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There are 76.4 million baby boomers living in America, according to statistics quoted by the Population Reference Bureau – which equates to one-quarter of the country’s population as of 2012. That generation is approaching retirement age, and many adult children of baby boomers are starting to explore different housing options in order to make sure their parents’ living situations remain comfortable as they age.
Nursing homes and retirement communities can be expensive, costing anywhere between $30,000 and $60,000 per year, and insurance providers do not always offer coverage for this type of care. It’s also hard to deny that these communities come with a certain social stigma, and there have also been studies that indicate raised levels of depression and isolation in seniors living in these communities. It’s not uncommon these days for retired baby boomers to move in with their adult children. A 2010 report from the Pew Research Center, as quoted by Forbes.com, showed that 20 percent of people over the age of 65 live in multigenerational households. In the same article, a spokesperson for PulteGroup homebuilders said a company survey revealed that 32 percent of adults with aging parents expect that their parents will move in with them some day. Despite these statistics, most aging parents wish to preserve their independence for as long as possible. There are several options to explore that allow seniors to keep their autonomy, while still allowing adult children to be close by in case of emergency.
Although there is a lot to consider when purchasing a fixer-upper, it could turn out to be a major win-win situation. Fixer-uppers have the potential to provide purchasers with serious ROI when and if they decide to sell. Some may think that moving elderly parents into their current home is the best decision, financially speaking, but most homes present obstacles for aging occupants and would need renovating anyway. The Joint Center for Housing Studies of Harvard University estimates that 44 percent of homes have some need for remodeling to add basic accessibility features. Starting with a clean slate provides the opportunity to design a space that addresses particular needs. Since the house that aging parents will be moving into will be in the same neighborhood as their children, they won’t be completely cut off from their community even after the move. Adult children should not worry about accessibility features impacting resale value either. Thanks to the Age in Place movement, many seniors are in the market for homes that come equipped with the things that will help them remain independent as they get older.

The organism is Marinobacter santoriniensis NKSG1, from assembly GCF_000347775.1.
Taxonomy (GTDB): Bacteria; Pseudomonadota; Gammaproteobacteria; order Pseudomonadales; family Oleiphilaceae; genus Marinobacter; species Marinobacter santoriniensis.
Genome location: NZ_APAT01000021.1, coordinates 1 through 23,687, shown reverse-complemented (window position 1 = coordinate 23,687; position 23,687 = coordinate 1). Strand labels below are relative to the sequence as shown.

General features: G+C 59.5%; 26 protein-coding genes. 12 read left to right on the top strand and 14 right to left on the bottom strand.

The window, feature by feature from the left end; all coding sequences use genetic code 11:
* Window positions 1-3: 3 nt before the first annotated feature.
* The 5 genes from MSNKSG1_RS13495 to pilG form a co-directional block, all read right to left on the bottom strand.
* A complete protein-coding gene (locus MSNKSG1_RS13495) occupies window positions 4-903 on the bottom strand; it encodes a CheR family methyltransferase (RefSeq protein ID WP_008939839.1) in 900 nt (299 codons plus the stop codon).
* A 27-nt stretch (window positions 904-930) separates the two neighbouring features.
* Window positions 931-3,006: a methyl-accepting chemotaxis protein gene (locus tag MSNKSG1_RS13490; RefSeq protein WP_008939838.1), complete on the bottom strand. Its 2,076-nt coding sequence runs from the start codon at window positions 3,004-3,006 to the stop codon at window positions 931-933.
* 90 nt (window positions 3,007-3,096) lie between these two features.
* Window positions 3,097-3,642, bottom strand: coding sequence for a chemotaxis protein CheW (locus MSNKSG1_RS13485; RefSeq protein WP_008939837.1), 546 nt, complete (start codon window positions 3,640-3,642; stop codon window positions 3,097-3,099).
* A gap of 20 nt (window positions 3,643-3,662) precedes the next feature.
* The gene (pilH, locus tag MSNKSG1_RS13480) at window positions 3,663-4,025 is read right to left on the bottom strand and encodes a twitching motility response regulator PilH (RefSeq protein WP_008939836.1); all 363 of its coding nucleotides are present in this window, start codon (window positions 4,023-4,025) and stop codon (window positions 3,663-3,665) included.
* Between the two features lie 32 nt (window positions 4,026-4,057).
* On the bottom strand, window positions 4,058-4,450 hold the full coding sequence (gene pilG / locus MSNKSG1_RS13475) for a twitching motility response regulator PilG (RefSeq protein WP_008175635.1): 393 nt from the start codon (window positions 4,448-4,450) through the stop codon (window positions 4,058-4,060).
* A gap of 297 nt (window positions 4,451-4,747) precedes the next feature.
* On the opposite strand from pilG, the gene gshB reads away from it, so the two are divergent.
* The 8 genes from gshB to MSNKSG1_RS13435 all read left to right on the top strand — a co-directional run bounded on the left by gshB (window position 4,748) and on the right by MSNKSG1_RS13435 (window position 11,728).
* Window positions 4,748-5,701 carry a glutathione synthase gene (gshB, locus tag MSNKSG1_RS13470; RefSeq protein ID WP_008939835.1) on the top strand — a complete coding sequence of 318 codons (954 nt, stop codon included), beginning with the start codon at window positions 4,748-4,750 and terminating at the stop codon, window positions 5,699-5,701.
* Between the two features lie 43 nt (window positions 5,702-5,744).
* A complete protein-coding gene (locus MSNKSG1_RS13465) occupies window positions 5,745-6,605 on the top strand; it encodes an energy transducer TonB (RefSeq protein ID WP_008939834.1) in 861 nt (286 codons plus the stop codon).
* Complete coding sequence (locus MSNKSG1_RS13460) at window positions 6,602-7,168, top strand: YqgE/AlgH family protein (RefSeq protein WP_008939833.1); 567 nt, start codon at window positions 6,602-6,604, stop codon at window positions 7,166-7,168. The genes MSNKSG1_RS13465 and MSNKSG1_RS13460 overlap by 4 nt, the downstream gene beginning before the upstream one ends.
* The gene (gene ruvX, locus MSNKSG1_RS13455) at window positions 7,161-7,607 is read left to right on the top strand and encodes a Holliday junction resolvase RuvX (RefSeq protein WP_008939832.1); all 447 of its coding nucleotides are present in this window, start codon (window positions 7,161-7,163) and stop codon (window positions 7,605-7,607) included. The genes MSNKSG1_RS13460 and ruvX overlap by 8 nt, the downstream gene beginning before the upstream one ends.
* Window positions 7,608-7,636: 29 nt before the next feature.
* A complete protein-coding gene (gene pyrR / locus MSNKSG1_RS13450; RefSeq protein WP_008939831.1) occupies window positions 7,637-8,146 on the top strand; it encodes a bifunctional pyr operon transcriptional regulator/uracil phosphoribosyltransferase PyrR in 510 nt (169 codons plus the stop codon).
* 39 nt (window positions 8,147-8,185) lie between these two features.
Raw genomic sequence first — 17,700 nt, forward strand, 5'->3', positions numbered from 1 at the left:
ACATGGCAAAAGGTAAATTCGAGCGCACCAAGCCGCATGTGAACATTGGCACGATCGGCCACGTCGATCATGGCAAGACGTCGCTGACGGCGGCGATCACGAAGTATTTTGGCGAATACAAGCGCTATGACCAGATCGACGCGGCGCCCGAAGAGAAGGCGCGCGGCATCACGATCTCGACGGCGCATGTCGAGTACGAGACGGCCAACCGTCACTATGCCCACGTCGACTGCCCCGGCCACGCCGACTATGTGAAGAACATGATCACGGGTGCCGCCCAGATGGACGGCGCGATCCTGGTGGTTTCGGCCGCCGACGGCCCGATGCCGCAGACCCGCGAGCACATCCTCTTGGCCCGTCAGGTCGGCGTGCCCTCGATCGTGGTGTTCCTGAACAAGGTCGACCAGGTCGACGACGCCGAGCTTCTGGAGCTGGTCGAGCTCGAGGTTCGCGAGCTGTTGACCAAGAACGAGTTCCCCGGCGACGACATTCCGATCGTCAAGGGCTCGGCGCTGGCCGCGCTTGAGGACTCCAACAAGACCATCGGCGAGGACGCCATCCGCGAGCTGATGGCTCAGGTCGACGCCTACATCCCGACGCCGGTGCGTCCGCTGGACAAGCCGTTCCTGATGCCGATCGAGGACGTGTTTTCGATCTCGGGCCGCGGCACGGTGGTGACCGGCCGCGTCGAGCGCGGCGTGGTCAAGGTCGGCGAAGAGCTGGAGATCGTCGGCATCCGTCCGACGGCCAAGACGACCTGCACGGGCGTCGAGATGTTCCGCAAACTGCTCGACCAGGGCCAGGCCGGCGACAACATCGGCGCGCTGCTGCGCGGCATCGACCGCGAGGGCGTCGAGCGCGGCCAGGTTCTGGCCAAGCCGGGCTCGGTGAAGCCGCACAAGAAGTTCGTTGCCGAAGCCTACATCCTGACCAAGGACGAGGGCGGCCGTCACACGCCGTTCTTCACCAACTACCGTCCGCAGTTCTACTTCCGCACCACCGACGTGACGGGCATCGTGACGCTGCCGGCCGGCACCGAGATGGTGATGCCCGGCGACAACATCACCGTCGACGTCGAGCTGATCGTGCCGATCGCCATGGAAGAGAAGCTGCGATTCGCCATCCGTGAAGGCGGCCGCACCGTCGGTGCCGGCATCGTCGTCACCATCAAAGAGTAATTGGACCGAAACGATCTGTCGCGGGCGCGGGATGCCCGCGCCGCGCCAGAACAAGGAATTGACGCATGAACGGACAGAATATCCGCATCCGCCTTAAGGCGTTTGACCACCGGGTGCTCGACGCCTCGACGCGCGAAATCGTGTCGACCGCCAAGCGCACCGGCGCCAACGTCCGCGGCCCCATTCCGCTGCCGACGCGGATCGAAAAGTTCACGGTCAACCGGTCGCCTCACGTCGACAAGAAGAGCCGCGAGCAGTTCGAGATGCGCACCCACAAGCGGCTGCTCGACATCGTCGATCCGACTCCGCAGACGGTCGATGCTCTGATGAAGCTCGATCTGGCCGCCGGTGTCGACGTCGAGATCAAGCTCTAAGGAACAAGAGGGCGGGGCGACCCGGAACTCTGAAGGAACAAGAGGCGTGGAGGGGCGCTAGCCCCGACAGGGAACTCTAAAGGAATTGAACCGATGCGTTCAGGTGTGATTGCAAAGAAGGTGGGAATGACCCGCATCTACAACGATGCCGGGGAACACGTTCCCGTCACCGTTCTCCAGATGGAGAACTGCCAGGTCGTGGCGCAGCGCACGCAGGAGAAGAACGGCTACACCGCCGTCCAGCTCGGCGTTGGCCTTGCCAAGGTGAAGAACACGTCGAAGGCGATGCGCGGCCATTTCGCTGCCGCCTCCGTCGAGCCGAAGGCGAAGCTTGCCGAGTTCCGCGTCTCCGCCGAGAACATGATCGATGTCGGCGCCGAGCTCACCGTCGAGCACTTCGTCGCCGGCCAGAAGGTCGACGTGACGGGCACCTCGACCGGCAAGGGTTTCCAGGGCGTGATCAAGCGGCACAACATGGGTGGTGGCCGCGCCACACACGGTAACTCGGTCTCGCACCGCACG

If you have the space on your property, adding an in-law suite can provide peace of mind and allow aging parents to be closeby while still in their own space. In-law suites, or additional dwelling units (ADUs), come with huge financial rewards as well. Wall Street Journal quoted a study from Zillow that showed new home listings of properties with in-law apartments enjoyed prices 60 percent higher than those without them.
Popular options include converting attic or basement spaces into apartments. For parents with mobility issues, these options might not be ideal. In those cases, the homeowners could add an electric stair lift to help elderly parents up and down the stairs. With a basement apartment, homeowners could install a ramp entrance rather than stairs. Alternatively, the apartment could be occupied by an older child, opening up a bedroom in the main house, preferably on the first floor.
Small, separate structures are also an option. Some properties feature detached garages or pool houses that can easily be converted to an ADU. There are companies that sell prefab buildings designed for these purposes. A tiny house with its own foundation makes a great possibility for an ADU. Companies like Tumbleweed Tiny House Company sell pre-made or partially constructed customizable homes. However, most of these come on a trailer and include lofted bedrooms, which might make them less than ideal for mobility-challenged individuals. Alternatively, you could purchase Tumbleweed’s plans and build something yourself, including the necessary alterations. Accessorydwellings.org is a nonprofit that provides information on this subject, including links to information on regulations by state and city.
Both of these options still require remodeling to ensure the space is accessible for and customized to the needs of an aging parent. Basic changes include:
To make life easier, adult children should ensure contractors are knowledgeable about increased accessibility needs. There are also helpful resources where homeowners can find pre-made plans.
Other upgrades that make homes safer and more livable for elderly residents include:
Deciding what to do about housing as parents age can be hard, for the parents themselves and their adult children. It can lead to many emotional discussions about health and end-of-life care decisions. Moving elderly parents in with their families requires planning and consideration, financial and emotional. By thinking ahead and exploring renovation options, a comfortable, living situation can be created for everyone involved.
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